Design for Maintainability

What is Design for Maintainability?

Design for Maintainability (DfM) is the practice of integrating operations and maintenance considerations into project planning and design to achieve effectiveness, safety, and economy of maintenance tasks during the lifespan of a facility. The DfM Roadmap was introduced in 2015. 

Key challenges faced by FM industry

There have been observations that there are generally lesser emphasis or no systematic approach in incorporating maintainability concepts in projects at upstream planning and design. Specifically, the following industry gaps and challenges, which are influenceable by design, were identified: 

a) Design of buildings – poor access for maintenance, inappropriate choice of building materials, or lack of detailing considerations for durability and maintenance; and

b) Industry mindset / practice – designers’ lack of understanding on downstream maintenance strategies, developers’ focus on market appeal, and limited upfront capital.

Benefits of DFM

Building Owners

i. Cost savings– A significant portion of a building’s total costs is attributed to the operation and maintenance needs over the building’s lifespan. Through DfM, the design of a building is optimised for cost-effective, labour efficient, and smarter (tech-enabled) maintenance regimes in the long run. 

ii. Holistic sustainability –Systematically considering maintainability outcomes during design will minimise lifecycle costs (economic aspect) and manpower demand (social aspect) arising from inefficient designs. This is in addition to the environment aspect (Green Mark). Hence, DfM helps to address the triple bottom line of sustainability more effectively.

Building Owners and Maintenance Workers

i. Maintainable designs facilitate safe maintenance– Many maintenance activities require working at height, in confined spaces, etc. Minimising the need and frequency of maintenance through DfM reduces the risks to maintenance workers and potential liabilities to building owners. DfM and Design for Safety (DfS) go hand in hand. 

Developers and Designers

i. Competitive advantage at home and abroad – DfM brings an enhanced value proposition and advantage for designers, whilst developers and building owners would be confident of a building which retains its value over time.

Taking DfM forward through FM sector transformation

BCA has brought together the industry, unions and other public agencies in tripartite Facility Management Implementation Committee (FMIC) to develop, oversee and review the implementation of the transformation plans for the Facility Management (FM) sector.

DfM is identified as a key pillar to support the FMIC’s endeavours. The FMIC set up a DfM Taskforce  to oversee the development of DfM Guides and the new voluntary Maintainable Design Appraisal System (MiDAS)

Enhanced DfM Guides

BCA, in collaboration with industry stakeholders and government agencies, have reviewed the previous DfM Checklist (released in 2016) and developed a revamped  set of DfM Guides, with added emphasis on Smart FM strategies. The new guides are structured according to different building types to facilitate ease of use and adoption by industry practitioners.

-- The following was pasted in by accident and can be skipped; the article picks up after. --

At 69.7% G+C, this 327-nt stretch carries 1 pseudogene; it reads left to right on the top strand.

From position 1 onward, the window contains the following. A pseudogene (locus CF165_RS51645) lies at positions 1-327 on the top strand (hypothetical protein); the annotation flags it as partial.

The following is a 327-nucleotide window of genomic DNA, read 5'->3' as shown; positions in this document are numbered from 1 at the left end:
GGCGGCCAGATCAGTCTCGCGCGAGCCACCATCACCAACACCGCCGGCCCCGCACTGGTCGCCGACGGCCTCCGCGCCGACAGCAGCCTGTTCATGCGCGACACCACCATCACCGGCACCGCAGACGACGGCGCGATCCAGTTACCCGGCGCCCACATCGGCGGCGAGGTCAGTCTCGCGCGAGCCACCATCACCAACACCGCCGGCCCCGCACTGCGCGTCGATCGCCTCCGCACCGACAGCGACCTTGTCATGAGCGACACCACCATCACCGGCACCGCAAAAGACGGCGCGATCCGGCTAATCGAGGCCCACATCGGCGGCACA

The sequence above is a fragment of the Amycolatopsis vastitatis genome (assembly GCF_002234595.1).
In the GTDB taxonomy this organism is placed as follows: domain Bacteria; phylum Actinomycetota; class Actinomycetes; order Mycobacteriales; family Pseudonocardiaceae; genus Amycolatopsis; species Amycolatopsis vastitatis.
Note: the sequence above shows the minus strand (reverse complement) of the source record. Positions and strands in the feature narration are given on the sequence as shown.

Download a copy of the DfM Guides here:

Façade Access Design Guide (FADG)

With super high-rise buildings and complex façade designs becoming more common, it is increasingly important that designers understand their design impact on downstream maintenance. This would allow designers to adequately consider access to building envelopes upstream, for safe and efficient inspection, cleaning, and repair and replacement throughout a building’s lifespan.

The Façade Access Design Guide (FADG) highlights the importance of façade access and helps designers understand access considerations better through a set of recommended standards. It also provides a benchmark for access-related future improvement works in existing buildings. The Industry is strongly encouraged to adopt the recommended standards in the FADG.

Download a copy of the FADG here:

Maintainable Design Appraisal System (MiDAS)

The MiDAS is an appraisal tool that helps developers and designers assess a building design’s degree of maintainability based on labour efficiency and cost-effectiveness of downstream maintenance regime. Please click here for more information on MiDAS.

Good Practice Guide for Design, Installation and Maintenance of Building Fixtures

This Guide advises building owners and facility managers on good practices for the maintenance of building fixtures, especially those in public spaces and at the building periphery which are generally more prone to weather effects.  It also highlights the best practice, relevant standards and codes for the design and installation of building fixtures in ensuring their durability and robustness to prevent dislodgements.
Building owners and facility managers are reminded of their responsibility to ensure that their buildings, including overhead fixtures, are periodically inspected.  This can be achieved through an effective maintenance regime that identifies defects and deteriorations for timely rectifications to be carried out.  Such proactive practices will ensure their buildings remain safe for occupants and public and avoidance of mishaps that could cause disruptions to their operations.
Download a copy of the Good Practice Guide for Design, Installation and Maintenance of Building Fixtures here:

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